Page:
Lewis was an unemployed accountant at the time of the deaths. He was arrested in December 1982 in New York City and has always proclaimed his innocence. But at the time of his arrest, he gave authorities detailed sketches of how a person might manage to put poison into Tylenol capsules and replace the bottles on shelves undetected.

He also admitted to sending a letter to Tylenol maker Johnson & Johnson demanding $1 million to "stop the killing." The admission landed him in prison for 12 years. Lewis said he never meant to collect the money but was planning on having it sent to his wife's employer to embarrass them, Fox News reports.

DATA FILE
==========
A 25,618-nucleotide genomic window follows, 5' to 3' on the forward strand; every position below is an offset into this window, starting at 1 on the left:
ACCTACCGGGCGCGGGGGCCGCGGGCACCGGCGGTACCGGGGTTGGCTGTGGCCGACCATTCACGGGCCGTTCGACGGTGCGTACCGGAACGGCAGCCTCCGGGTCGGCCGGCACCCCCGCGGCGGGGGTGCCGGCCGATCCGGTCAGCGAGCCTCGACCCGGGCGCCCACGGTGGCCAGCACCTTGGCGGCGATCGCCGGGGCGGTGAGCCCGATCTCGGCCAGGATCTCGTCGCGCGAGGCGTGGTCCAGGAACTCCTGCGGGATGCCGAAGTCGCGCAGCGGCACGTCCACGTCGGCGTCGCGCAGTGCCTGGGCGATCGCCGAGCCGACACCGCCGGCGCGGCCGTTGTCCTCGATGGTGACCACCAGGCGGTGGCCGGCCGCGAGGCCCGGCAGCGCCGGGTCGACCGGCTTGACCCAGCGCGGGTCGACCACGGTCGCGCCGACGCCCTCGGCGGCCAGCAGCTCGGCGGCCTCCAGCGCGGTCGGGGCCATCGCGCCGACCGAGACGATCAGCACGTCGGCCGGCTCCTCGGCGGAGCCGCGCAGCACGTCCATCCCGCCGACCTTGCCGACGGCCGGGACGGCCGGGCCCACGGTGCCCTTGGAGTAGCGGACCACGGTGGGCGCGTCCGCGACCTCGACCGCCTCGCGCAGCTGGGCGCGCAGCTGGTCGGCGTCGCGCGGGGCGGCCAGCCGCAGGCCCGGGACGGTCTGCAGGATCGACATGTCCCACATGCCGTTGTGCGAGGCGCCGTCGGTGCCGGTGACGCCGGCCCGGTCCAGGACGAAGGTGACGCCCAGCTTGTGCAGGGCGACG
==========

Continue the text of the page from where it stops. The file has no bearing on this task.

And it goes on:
Lewis was not the first suspect in the case. A 1982 Newsweek article says authorities first zeroed in on a dockhand who worked at a warehouse that supplied Tylenol to two of the five stores that sold the deadly bottles. Roger Arnold, 48 at the time, was an amateur chemist who told authorities he had worked with cyanide for a "project." When law enforcement officials searched his apartment, they found weapons, two one-way tickets to Thailand, and literature describing how to kill people by putting poison into capsules. But authorities ultimately said they didn't have enough evidence to charge him with the killings.

"The Tylenol murderer is still out dancing in the streets of this country," Lewis told an ABC News reporter in a 1992 interview conducted while he was in prison for extortion. The same reporter, Chuck Goudie of ABC affiliate WLS-TV Chicago, discovered years later that a U.S. Parole Commission report from 1989 had concluded that "Lewis was the Tylenol murderer."